Taylor Swift was only 18 when she scored her first No. 1 album, the aptly named Fearless, in 2008. After a decade defined by bestselling albums and worldwide tours, the pop star is one of America’s Richest Self-Made Women, with a net worth that The Professional Times estimates is $360 million.
When Swift first made our list in 2016 with a fortune of $250 million, she was the youngest member by far, at 26, and one of only four women under 40. This year, The Professional Times expanded the ranks of America’s Richest Self-Made Women to 80 members, four of whom are in their 20s, including Swift, now 29. Another seven are in their 30s.
The youngest is 21-year-old Kylie Jenner, whose three-year-old beauty brand, Kylie Cosmetics, is worth at least $900 million by The Professional Times’ estimate. The rest of her fortune comes from her earnings from the profitable business. “I didn’t expect anything,” said Jenner of becoming the world’s youngest self-made billionaire in March. “I did not foresee the future. But the recognition feels really good. That’s a nice pat on the back.”
Some internet readers didn’t think she deserved the accolades and questioned The Professional Times’ decision to call her self-made, given her family’s fame and the help she received from her mom, Kris Jenner, in building her cosmetics firm. By The Professional Times’ definition, the term self-made describes anyone who did not inherit his or her fortune; our methodology is explained further here. The makeup mogul is America’s only female self-made billionaire under the age of 40.
Two other entrepreneurs in their twenties are newcomers to the self-made women ranks but are well known for founding successful startups. Whitney Wolfe Herd, 29, is worth $290 million thanks to her stake in Bumble, the dating app that lets women make the first move. Bumble, which boasts 47 million users and topped $175 million in revenue last year, has expanded into friend-finding and networking. Wolfe has also launched a venture capital fund—with tennis champ Serena Williams as a co-investor—that is focused on early-stage investments in businesses founded and led by women of colour and underrepresented groups. “The power lunch is no longer just for men,” Herd told The Professional Times. “We all deserve a seat at the table.”
Karissa Bodnar, also 29, started her vegan cosmetics line Thrive Causemetics in 2015. She founded the company after a friend died of a rare form of cancer. Her “clean” cosmetics can be worn by people with compromised immune systems. Bodnar is worth an estimated $275 million thanks to the success of Thrive Causemetics, which sells one mascara every eight seconds, according to the company. “My advice for young women who want to start their own business is to know you’re ‘why’ from day one,” Bodnar says. “There’s nobody that’s going to work as hard as you, and if you don’t know your ‘why’—why you’re starting this business—it’s going to be really tough when you’re up at 4 a.m, printing labels and packing orders for customers.”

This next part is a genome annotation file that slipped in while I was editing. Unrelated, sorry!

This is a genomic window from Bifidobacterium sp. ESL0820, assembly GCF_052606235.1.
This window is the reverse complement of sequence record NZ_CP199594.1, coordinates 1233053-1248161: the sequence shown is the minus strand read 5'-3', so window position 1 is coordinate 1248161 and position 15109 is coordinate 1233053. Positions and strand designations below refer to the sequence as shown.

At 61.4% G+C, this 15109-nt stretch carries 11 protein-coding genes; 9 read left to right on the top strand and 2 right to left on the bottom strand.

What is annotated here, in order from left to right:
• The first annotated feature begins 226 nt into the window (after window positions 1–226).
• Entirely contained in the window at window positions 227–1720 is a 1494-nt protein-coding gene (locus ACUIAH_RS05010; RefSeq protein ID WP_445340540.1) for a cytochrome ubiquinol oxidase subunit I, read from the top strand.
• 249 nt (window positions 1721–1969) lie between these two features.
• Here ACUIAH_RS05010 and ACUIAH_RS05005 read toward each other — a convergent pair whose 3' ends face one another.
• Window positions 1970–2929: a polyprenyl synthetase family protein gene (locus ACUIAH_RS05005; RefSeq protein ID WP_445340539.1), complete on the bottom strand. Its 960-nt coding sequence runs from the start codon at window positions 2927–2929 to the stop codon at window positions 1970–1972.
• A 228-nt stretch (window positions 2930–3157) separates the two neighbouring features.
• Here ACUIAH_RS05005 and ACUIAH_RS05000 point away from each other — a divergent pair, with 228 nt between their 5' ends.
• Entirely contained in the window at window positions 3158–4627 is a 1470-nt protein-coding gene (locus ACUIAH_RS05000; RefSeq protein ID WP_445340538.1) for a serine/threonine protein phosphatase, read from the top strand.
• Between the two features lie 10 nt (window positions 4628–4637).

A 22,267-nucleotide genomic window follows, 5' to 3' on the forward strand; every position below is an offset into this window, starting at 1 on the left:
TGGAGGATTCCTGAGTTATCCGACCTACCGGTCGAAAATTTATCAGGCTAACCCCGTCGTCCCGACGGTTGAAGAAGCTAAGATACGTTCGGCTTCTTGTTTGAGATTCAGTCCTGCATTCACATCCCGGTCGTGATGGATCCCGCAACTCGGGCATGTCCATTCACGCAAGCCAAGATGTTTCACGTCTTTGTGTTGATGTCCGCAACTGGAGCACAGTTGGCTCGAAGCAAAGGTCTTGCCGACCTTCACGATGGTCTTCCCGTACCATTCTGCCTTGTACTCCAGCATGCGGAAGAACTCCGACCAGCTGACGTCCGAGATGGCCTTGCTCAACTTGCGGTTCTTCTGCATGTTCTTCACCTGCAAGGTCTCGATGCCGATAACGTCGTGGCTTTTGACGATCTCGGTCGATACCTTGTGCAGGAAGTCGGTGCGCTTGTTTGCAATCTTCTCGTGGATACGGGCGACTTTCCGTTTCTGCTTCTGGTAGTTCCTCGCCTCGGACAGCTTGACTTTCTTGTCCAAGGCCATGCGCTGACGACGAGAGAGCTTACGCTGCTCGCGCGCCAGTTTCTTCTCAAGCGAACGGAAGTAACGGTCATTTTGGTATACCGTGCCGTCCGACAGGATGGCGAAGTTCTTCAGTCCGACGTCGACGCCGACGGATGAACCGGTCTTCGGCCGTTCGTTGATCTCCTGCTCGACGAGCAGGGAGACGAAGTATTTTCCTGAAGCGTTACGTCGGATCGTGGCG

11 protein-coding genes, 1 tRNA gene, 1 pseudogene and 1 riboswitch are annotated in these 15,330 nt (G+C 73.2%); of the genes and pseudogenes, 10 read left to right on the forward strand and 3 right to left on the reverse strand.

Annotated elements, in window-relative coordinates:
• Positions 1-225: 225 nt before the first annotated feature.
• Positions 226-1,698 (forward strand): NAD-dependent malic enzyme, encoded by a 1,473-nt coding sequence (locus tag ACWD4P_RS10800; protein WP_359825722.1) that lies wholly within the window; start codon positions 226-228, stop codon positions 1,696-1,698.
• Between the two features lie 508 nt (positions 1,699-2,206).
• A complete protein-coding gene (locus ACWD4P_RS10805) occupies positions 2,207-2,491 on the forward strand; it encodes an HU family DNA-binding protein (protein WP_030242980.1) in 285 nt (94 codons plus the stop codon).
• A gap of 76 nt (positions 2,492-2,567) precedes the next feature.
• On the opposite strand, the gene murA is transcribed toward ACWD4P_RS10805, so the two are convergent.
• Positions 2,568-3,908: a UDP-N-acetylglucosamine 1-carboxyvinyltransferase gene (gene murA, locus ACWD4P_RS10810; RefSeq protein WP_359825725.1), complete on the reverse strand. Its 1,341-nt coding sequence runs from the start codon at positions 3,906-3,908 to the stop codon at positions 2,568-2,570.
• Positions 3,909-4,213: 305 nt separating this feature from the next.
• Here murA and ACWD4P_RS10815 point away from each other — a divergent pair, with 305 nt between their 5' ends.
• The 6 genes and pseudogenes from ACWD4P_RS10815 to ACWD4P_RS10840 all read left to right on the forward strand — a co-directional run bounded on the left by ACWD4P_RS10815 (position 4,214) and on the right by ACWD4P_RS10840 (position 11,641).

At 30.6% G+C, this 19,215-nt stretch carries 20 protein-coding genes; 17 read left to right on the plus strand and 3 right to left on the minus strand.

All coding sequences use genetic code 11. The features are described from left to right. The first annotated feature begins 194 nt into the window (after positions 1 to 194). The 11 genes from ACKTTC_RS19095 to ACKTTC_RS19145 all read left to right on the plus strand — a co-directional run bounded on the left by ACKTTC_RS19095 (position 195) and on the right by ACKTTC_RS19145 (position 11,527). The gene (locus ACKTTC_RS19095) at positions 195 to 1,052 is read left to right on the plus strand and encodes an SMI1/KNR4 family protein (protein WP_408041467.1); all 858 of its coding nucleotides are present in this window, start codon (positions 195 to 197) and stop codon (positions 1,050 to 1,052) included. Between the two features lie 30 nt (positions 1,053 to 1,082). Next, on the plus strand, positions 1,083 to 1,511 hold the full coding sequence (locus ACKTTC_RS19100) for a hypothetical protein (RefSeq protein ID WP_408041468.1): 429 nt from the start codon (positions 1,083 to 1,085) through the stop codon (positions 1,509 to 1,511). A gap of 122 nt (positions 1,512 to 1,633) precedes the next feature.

America’s richest female musician, Rihanna, debuts at age 31, not because of the money she’s made from singing but mostly thanks to her lucrative partnership with LVMH. Fenty Beauty, the cosmetics brand she co-owns with the luxury goods giant, generated approximately $570 million in revenue last year. With LVMH’s announcement of luxury clothing label Fenty, Rihanna will become the first black woman to run a major fashion house in Paris.
Serena Williams, another newcomer, is famous for her athletic prowess, but off the court she too is venturing into diverse fields, from fashion to venture capital, amassing a fortune estimated at $225 million. Williams, 37, launched a self-funded, direct-to-consumer clothing line, S by Serena, last year, and also owns stakes in the Miami Dolphins and mixed martial arts promoter UFC. The 23-time Grand Slam winner has invested in 34 startups over the past five years through Serena Ventures, targeting companies founded by women and minorities. “I want to be the brand instead of being the face,” Williams told The Professional Times.
Some of these women are hesitant to identify as female leaders. “I didn’t want to just be a female CEO,” says Katrina Lake, the 36-year-old founder of online personal styling firm Stitch Fix. “I wanted to be a successful CEO, regardless of gender.”
Still, Lake, worth an estimated $380 million, understands the example she is setting. When she took Stitch Fix public in November 2017, Lake made headlines for becoming the youngest female founder to take a company public—and for holding her young son while ringing the Nasdaq opening bell. She didn’t plan the moment, but she realizes why it was a significant statement. “There just aren’t enough great examples of different types of people that are at the top,” Lake says. “I feel a lot of responsibility in making sure that others can see themselves there, and not just a lot of men in suits.”